That give-and-take was determined largely by economics. The manor was transformed by the return of economic growth during the medieval renaissance of the 12th century onward. Part of the reason that there had even been a Dark Ages was the collapse of the Roman economy in the West, with an accompanying  dearth of the fuel of the pre-modern economy, silver. In the 12th century, silver production and thus monetary circulation took flight, precipitating a boom which would last a couple of centuries, and which would likewise fuel the constitutional developments of the age.

This involved the transformation of the manor. The manor was transformed from relatively self-sufficient autarchy to the center of the production of an agricultural surplus. This in turn supplied the material basis for the rise of towns and cities.

Accompanying these economic changes came changes in status, in freedom. The lord/serf relationship was transformed, in the commutation of physical services to money services, into the lord/tenant relationship. The surplus population moved into the towns and cities, where individuals gained the status of citizen. “Stadluft macht frei” (city air makes free) became the order of the day.

Henry Sumner Maine described this transformation as the shift from status to contract. By this he meant the shift from varying statuses embodying levels of freedom and privilege, to a single common status, that of citizen, with the center of gravity in human relations shifting toward contractual relations between citizens.

John Rogers Commons talked of the shift from subjection to liberty as being from unreleasable to releasable debts. An unreleasable debt cannot be repaid, and so results in the permanent subjection of the debtor to the creditor: this is the situation of the slave or the serf. A releasable debt, on the other hand, can be repaid by fulfilling the terms of the contract: therefore, the debtor does not fall into the status of permanent subjection, but retains equal status with the creditor.

So then, in the age of subjection, status is the dependent variable, contract the independent variable; in the age of liberty, the relation is reversed: status becomes the independent variable, contract the dependent variable.

These are the theoretical underpinnings of the genealogy of liberty. The praxis was hashed out in an ever-increasing number of proclamations, charters of rights and liberties, and simple prescription, arduously attained over the centuries by subjects from masters, vassals from lords, estates from monarchs, asymptotically approaching the limit of the status/contract curve. Books such as Sources of Our Liberties chronicle the advance of chartered liberty through the centuries within the Anglo-American sphere, culminating in the US Constitution and Bill of Rights.

The striking thing about Sources of Our Liberties is the shift in emphasis it shows starting in 1774, away from chartered liberties – liberty as inheritance, within the Augustinian framework – and toward the law of nature and inalienable natural rights – liberty as man’s natural condition, as if no fall had ever occurred (may we call this Pelagian? If not, why not?).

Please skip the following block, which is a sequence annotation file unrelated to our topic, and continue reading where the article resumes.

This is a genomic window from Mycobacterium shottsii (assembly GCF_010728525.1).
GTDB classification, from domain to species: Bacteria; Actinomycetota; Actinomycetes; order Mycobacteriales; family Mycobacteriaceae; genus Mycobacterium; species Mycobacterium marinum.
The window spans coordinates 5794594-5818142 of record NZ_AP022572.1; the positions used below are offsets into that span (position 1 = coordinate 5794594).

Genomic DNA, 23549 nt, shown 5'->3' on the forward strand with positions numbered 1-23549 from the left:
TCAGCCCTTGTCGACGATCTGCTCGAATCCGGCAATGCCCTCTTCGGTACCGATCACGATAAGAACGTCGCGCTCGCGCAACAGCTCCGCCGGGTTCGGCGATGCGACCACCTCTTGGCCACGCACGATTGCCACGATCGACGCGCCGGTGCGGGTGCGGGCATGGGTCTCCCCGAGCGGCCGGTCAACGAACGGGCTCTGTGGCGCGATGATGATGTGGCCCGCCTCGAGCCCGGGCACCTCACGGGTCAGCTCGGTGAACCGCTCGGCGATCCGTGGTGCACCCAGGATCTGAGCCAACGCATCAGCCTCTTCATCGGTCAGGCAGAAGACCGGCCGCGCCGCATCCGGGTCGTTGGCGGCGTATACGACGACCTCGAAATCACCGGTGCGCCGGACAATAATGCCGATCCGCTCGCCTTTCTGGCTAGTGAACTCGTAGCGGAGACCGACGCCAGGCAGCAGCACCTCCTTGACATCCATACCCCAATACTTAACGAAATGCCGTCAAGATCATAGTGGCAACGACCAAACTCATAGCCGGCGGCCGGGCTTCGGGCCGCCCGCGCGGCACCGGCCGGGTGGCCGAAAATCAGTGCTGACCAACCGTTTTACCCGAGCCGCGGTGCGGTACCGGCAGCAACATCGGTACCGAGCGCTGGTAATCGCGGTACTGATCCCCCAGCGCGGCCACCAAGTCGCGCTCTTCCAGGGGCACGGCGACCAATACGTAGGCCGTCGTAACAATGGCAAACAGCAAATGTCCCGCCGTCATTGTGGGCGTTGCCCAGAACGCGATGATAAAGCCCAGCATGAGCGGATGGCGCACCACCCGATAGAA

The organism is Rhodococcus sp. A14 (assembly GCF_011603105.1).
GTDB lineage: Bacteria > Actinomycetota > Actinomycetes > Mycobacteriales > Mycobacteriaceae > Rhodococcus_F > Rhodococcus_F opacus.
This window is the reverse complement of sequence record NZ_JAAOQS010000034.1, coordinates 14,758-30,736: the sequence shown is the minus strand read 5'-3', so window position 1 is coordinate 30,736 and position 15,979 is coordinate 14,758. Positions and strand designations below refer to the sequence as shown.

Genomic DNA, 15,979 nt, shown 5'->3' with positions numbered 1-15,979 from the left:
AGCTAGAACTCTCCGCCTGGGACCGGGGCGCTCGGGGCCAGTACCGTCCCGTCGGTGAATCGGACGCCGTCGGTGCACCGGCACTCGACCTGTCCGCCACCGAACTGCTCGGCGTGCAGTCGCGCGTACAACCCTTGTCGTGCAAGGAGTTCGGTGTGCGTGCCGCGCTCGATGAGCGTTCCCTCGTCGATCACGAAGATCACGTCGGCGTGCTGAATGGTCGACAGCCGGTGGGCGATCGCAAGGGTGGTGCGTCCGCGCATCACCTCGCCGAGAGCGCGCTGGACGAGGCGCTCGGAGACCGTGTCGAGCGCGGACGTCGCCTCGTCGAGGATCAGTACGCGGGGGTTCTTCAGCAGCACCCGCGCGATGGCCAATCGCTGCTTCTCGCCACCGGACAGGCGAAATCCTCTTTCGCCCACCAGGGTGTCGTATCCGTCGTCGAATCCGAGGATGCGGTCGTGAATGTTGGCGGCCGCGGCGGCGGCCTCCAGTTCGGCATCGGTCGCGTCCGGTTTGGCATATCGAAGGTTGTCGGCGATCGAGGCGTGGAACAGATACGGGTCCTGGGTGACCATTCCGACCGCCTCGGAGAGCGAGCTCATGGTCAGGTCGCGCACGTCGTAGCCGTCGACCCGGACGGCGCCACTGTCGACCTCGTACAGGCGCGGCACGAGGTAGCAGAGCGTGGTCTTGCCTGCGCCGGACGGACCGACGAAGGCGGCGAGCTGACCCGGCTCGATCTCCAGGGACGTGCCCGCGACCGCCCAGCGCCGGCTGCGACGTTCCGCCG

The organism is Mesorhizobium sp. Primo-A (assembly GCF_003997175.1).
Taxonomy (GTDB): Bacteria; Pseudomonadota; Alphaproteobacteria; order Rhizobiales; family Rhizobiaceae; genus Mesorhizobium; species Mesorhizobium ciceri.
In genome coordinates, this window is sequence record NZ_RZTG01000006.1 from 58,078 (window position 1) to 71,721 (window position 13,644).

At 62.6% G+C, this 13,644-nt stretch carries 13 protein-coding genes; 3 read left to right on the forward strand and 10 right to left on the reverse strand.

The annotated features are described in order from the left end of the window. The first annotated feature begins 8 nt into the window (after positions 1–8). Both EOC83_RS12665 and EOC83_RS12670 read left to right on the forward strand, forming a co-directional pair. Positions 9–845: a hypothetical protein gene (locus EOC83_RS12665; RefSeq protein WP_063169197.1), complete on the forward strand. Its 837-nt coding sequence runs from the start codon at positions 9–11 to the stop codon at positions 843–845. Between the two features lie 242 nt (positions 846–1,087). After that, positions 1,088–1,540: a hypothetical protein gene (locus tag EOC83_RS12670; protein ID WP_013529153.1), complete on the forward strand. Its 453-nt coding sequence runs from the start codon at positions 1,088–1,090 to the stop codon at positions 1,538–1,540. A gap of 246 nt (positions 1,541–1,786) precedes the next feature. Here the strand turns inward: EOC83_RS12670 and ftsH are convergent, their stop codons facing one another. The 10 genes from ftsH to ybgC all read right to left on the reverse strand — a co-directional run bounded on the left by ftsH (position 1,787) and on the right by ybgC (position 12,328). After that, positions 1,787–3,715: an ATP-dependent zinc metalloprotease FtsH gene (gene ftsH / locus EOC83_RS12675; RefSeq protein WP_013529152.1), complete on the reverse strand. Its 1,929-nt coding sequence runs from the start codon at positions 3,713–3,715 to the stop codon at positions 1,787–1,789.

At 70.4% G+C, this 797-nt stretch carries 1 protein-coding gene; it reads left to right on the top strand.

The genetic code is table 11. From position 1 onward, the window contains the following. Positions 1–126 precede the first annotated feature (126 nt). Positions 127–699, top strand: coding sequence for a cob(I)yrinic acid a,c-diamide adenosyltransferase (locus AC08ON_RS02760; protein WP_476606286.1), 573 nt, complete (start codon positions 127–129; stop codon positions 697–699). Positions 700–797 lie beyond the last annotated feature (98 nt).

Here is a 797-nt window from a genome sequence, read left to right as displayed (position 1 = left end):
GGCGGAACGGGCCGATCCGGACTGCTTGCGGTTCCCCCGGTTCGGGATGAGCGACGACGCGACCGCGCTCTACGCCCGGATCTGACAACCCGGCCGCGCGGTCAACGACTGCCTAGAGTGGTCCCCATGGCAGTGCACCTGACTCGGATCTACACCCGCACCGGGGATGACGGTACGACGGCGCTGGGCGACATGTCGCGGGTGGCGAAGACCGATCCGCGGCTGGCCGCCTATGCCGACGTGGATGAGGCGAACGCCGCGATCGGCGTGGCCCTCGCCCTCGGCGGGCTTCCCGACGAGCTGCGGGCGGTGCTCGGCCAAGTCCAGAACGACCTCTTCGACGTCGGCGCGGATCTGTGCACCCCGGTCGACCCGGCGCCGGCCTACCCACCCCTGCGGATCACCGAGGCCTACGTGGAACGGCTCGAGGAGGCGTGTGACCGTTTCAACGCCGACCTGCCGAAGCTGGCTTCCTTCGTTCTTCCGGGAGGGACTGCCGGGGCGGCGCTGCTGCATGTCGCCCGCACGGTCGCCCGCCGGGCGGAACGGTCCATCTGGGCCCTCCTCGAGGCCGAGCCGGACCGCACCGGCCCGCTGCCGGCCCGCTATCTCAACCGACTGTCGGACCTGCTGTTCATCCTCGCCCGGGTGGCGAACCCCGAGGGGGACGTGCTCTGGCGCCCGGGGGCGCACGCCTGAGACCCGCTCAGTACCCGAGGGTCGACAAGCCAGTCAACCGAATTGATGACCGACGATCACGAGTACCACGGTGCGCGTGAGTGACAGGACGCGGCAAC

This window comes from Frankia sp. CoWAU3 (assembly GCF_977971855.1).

England’s “unwritten” constitution was actually an accumulation of prescriptive (unchartered but presumed granted at some point in “time immemorial”) and chartered rights and liberties. The documentary evidence of it, from Magna Carta (the “Great Charter”) to Confirmatio Cartarum to the Bill of Rights of 1689, is there for all to see. This tradition of chartered liberty, of constitutionalism, was the result of centuries of labor in England, similar to the centuries of labor other Western nations put into the process, with varying results.

But what happens in 1774? John Adams drily and succinctly sums it up. During the first Continental Congress, sitting on the committee to draw up a statement of liberties, he reports:  “Whether we should recur to the law of nature, as well as to the British constitution, and our American charters and grants. Mr. Galloway and Mr. Duane were for excluding the law of nature. I was very strenuous for retaining and insisting on it, as a resource to which we might be driven by Parliament much sooner than we were aware” (The Works of John Adams, vol. 2, p. 374).

But in that case, Mr. Adams, it is no longer a question of inheritance, of laborious acquisition, against the Augustinian backdrop of original subjection, the product of amelioration in terms of a progress in virtue. No, it is now a question of default-mode natural rights, and wherever they do not obtain, an injustice has been done. And what they even are is the open-ended $64 question, the driving force of modern politics.

Nevertheless, in terms not of speculative philosophy but of fact and history, our true Declaration of Independence is nothing other than the fruit of the Gospel as it was carried to our forefathers by the monks and priests of the Roman church during that most eventful, yet misunderstood, period of our history, the Dark Ages. The purveyors of natural liberty have conveniently jettisoned that history. They have slandered it as the age of “Barbarism and Religion,” and, purloined inheritance in hand, have gone their merry way “proclaiming liberty throughout all the land.”

What was once an inheritance has now become a natural entitlement. Which, paradoxically enough, makes the attainment of true liberty, liberty under law, a will-o’-the-wisp that fades like the Cheshire Cat, leaving only a sardonic, wistful smile.